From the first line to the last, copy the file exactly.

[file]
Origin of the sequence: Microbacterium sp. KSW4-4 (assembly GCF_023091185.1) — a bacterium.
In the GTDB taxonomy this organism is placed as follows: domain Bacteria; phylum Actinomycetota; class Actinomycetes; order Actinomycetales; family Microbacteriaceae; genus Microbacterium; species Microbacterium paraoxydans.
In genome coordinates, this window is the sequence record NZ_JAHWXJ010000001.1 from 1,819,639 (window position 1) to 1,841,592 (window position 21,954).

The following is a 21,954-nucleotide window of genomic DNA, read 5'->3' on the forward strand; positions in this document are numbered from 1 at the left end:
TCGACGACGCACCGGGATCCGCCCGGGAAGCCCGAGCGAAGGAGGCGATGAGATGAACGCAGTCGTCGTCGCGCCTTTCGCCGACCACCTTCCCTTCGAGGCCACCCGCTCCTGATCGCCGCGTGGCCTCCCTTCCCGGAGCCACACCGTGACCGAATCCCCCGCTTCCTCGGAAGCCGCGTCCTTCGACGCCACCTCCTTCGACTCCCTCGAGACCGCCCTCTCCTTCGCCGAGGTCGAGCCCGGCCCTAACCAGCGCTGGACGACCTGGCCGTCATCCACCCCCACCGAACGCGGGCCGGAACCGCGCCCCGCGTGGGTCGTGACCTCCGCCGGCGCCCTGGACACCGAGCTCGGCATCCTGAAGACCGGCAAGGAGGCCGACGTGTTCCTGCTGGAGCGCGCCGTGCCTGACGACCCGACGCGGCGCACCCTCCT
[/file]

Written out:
Origin of the sequence: Microbacterium sp. KSW4-4 (assembly GCF_023091185.1) — a bacterium.
In the GTDB taxonomy this organism is placed as follows: domain Bacteria; phylum Actinomycetota; class Actinomycetes; order Actinomycetales; family Microbacteriaceae; genus Microbacterium; species Microbacterium paraoxydans.
In genome coordinates, this window is the sequence record NZ_JAHWXJ010000001.1 from 1,819,639 (window position 1) to 1,841,592 (window position 21,954).

The following is a 21,954-nucleotide window of genomic DNA, read 5'->3' on the forward strand; positions in this document are numbered from 1 at the left end:
TCGACGACGCACCGGGATCCGCCCGGGAAGCCCGAGCGAAGGAGGCGATGAGATGAACGCAGTCGTCGTCGCGCCTTTCGCCGACCACCTTCCCTTCGAGGCCACCCGCTCCTGATCGCCGCGTGGCCTCCCTTCCCGGAGCCACACCGTGACCGAATCCCCCGCTTCCTCGGAAGCCGCGTCCTTCGACGCCACCTCCTTCGACTCCCTCGAGACCGCCCTCTCCTTCGCCGAGGTCGAGCCCGGCCCTAACCAGCGCTGGACGACCTGGCCGTCATCCACCCCCACCGAACGCGGGCCGGAACCGCGCCCCGCGTGGGTCGTGACCTCCGCCGGCGCCCTGGACACCGAGCTCGGCATCCTGAAGACCGGCAAGGAGGCCGACGTGTTCCTGCTGGAGCGCGCCGTGCCTGACGACCCGACGCGGCGCACCCTCCT